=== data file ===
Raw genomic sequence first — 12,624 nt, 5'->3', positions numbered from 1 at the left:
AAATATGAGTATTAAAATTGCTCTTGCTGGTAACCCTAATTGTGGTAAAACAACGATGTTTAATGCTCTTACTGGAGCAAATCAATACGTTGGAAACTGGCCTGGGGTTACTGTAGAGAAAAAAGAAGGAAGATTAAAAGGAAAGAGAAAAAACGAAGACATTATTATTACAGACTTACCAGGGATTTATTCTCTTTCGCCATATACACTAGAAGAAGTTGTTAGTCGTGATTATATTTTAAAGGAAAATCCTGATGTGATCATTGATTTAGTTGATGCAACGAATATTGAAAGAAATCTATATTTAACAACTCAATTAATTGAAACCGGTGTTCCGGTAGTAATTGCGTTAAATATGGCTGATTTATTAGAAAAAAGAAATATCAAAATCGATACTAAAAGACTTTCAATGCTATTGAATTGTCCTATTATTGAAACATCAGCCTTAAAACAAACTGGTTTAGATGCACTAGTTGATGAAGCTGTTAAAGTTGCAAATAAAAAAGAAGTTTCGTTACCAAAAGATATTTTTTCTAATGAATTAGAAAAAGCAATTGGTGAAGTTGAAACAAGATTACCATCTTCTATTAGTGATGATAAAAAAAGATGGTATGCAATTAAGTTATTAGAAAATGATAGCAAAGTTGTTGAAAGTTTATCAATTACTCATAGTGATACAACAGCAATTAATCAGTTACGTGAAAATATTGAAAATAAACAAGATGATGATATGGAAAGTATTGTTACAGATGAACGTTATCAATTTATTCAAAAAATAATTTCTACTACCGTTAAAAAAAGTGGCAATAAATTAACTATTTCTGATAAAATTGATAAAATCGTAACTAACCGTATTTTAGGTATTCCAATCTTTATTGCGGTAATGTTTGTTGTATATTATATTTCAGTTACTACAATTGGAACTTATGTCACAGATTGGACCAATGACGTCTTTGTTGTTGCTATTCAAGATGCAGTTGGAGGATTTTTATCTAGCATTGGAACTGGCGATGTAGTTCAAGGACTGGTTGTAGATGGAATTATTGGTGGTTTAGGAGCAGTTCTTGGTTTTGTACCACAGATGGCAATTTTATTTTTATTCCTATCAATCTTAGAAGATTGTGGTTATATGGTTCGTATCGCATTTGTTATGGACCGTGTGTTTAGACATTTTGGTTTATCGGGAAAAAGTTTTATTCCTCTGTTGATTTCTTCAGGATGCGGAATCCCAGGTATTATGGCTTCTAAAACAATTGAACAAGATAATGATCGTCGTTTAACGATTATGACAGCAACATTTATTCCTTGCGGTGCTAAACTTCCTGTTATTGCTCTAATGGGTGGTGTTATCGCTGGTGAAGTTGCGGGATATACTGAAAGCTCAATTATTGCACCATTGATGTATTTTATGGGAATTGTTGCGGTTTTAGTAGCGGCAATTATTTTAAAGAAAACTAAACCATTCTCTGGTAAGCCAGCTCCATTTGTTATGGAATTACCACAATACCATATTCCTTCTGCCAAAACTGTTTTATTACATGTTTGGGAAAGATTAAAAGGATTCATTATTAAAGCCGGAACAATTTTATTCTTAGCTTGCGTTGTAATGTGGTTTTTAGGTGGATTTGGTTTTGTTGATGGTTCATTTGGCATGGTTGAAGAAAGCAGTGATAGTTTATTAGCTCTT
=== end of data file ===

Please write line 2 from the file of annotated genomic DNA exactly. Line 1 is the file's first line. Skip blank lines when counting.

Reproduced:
AAATATGAGTATTAAAATTGCTCTTGCTGGTAACCCTAATTGTGGTAAAACAACGATGTTTAATGCTCTTACTGGAGCAAATCAATACGTTGGAAACTGGCCTGGGGTTACTGTAGAGAAAAAAGAAGGAAGATTAAAAGGAAAGAGAAAAAACGAAGACATTATTATTACAGACTTACCAGGGATTTATTCTCTTTCGCCATATACACTAGAAGAAGTTGTTAGTCGTGATTATATTTTAAAGGAAAATCCTGATGTGATCATTGATTTAGTTGATGCAACGAATATTGAAAGAAATCTATATTTAACAACTCAATTAATTGAAACCGGTGTTCCGGTAGTAATTGCGTTAAATATGGCTGATTTATTAGAAAAAAGAAATATCAAAATCGATACTAAAAGACTTTCAATGCTATTGAATTGTCCTATTATTGAAACATCAGCCTTAAAACAAACTGGTTTAGATGCACTAGTTGATGAAGCTGTTAAAGTTGCAAATAAAAAAGAAGTTTCGTTACCAAAAGATATTTTTTCTAATGAATTAGAAAAAGCAATTGGTGAAGTTGAAACAAGATTACCATCTTCTATTAGTGATGATAAAAAAAGATGGTATGCAATTAAGTTATTAGAAAATGATAGCAAAGTTGTTGAAAGTTTATCAATTACTCATAGTGATACAACAGCAATTAATCAGTTACGTGAAAATATTGAAAATAAACAAGATGATGATATGGAAAGTATTGTTACAGATGAACGTTATCAATTTATTCAAAAAATAATTTCTACTACCGTTAAAAAAAGTGGCAATAAATTAACTATTTCTGATAAAATTGATAAAATCGTAACTAACCGTATTTTAGGTATTCCAATCTTTATTGCGGTAATGTTTGTTGTATATTATATTTCAGTTACTACAATTGGAACTTATGTCACAGATTGGACCAATGACGTCTTTGTTGTTGCTATTCAAGATGCAGTTGGAGGATTTTTATCTAGCATTGGAACTGGCGATGTAGTTCAAGGACTGGTTGTAGATGGAATTATTGGTGGTTTAGGAGCAGTTCTTGGTTTTGTACCACAGATGGCAATTTTATTTTTATTCCTATCAATCTTAGAAGATTGTGGTTATATGGTTCGTATCGCATTTGTTATGGACCGTGTGTTTAGACATTTTGGTTTATCGGGAAAAAGTTTTATTCCTCTGTTGATTTCTTCAGGATGCGGAATCCCAGGTATTATGGCTTCTAAAACAATTGAACAAGATAATGATCGTCGTTTAACGATTATGACAGCAACATTTATTCCTTGCGGTGCTAAACTTCCTGTTATTGCTCTAATGGGTGGTGTTATCGCTGGTGAAGTTGCGGGATATACTGAAAGCTCAATTATTGCACCATTGATGTATTTTATGGGAATTGTTGCGGTTTTAGTAGCGGCAATTATTTTAAAGAAAACTAAACCATTCTCTGGTAAGCCAGCTCCATTTGTTATGGAATTACCACAATACCATATTCCTTCTGCCAAAACTGTTTTATTACATGTTTGGGAAAGATTAAAAGGATTCATTATTAAAGCCGGAACAATTTTATTCTTAGCTTGCGTTGTAATGTGGTTTTTAGGTGGATTTGGTTTTGTTGATGGTTCATTTGGCATGGTTGAAGAAAGCAGTGATAGTTTATTAGCTCTT